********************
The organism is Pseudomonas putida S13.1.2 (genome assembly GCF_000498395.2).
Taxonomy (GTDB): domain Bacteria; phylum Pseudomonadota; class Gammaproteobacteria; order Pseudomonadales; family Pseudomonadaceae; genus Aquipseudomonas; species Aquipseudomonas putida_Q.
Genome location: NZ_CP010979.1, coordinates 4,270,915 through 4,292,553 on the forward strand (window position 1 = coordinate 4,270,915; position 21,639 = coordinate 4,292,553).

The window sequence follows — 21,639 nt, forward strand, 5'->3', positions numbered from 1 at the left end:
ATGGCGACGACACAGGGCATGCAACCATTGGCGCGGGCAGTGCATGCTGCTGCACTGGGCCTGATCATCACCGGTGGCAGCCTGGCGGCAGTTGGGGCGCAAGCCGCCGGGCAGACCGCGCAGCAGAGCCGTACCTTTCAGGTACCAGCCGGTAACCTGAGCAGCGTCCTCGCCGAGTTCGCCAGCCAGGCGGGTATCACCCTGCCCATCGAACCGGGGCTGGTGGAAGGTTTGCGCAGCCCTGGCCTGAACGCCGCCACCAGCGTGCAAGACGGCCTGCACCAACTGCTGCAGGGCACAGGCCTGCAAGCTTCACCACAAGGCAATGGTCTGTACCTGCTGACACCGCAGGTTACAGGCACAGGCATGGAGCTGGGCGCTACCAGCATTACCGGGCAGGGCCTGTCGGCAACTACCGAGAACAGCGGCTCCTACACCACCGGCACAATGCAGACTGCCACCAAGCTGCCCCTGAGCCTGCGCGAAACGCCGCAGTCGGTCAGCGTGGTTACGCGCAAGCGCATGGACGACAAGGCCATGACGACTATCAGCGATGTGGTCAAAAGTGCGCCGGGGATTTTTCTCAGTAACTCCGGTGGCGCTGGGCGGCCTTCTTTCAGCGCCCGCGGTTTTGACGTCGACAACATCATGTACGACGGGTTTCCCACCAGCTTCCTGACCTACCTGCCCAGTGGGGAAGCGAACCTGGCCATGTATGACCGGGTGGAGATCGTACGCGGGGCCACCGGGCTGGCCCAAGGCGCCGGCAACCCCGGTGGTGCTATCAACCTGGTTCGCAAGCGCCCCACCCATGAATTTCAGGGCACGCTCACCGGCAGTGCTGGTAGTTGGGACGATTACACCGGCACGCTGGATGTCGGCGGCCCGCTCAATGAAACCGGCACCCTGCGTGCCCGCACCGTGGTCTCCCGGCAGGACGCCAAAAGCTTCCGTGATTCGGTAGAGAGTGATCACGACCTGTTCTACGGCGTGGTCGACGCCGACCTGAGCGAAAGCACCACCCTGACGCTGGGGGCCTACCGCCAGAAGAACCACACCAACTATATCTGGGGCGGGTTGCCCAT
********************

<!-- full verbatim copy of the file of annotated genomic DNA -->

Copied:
The organism is Pseudomonas putida S13.1.2 (genome assembly GCF_000498395.2).
Taxonomy (GTDB): domain Bacteria; phylum Pseudomonadota; class Gammaproteobacteria; order Pseudomonadales; family Pseudomonadaceae; genus Aquipseudomonas; species Aquipseudomonas putida_Q.
Genome location: NZ_CP010979.1, coordinates 4,270,915 through 4,292,553 on the forward strand (window position 1 = coordinate 4,270,915; position 21,639 = coordinate 4,292,553).

The window sequence follows — 21,639 nt, forward strand, 5'->3', positions numbered from 1 at the left end:
ATGGCGACGACACAGGGCATGCAACCATTGGCGCGGGCAGTGCATGCTGCTGCACTGGGCCTGATCATCACCGGTGGCAGCCTGGCGGCAGTTGGGGCGCAAGCCGCCGGGCAGACCGCGCAGCAGAGCCGTACCTTTCAGGTACCAGCCGGTAACCTGAGCAGCGTCCTCGCCGAGTTCGCCAGCCAGGCGGGTATCACCCTGCCCATCGAACCGGGGCTGGTGGAAGGTTTGCGCAGCCCTGGCCTGAACGCCGCCACCAGCGTGCAAGACGGCCTGCACCAACTGCTGCAGGGCACAGGCCTGCAAGCTTCACCACAAGGCAATGGTCTGTACCTGCTGACACCGCAGGTTACAGGCACAGGCATGGAGCTGGGCGCTACCAGCATTACCGGGCAGGGCCTGTCGGCAACTACCGAGAACAGCGGCTCCTACACCACCGGCACAATGCAGACTGCCACCAAGCTGCCCCTGAGCCTGCGCGAAACGCCGCAGTCGGTCAGCGTGGTTACGCGCAAGCGCATGGACGACAAGGCCATGACGACTATCAGCGATGTGGTCAAAAGTGCGCCGGGGATTTTTCTCAGTAACTCCGGTGGCGCTGGGCGGCCTTCTTTCAGCGCCCGCGGTTTTGACGTCGACAACATCATGTACGACGGGTTTCCCACCAGCTTCCTGACCTACCTGCCCAGTGGGGAAGCGAACCTGGCCATGTATGACCGGGTGGAGATCGTACGCGGGGCCACCGGGCTGGCCCAAGGCGCCGGCAACCCCGGTGGTGCTATCAACCTGGTTCGCAAGCGCCCCACCCATGAATTTCAGGGCACGCTCACCGGCAGTGCTGGTAGTTGGGACGATTACACCGGCACGCTGGATGTCGGCGGCCCGCTCAATGAAACCGGCACCCTGCGTGCCCGCACCGTGGTCTCCCGGCAGGACGCCAAAAGCTTCCGTGATTCGGTAGAGAGTGATCACGACCTGTTCTACGGCGTGGTCGACGCCGACCTGAGCGAAAGCACCACCCTGACGCTGGGGGCCTACCGCCAGAAGAACCACACCAACTATATCTGGGGCGGGTTGCCCAT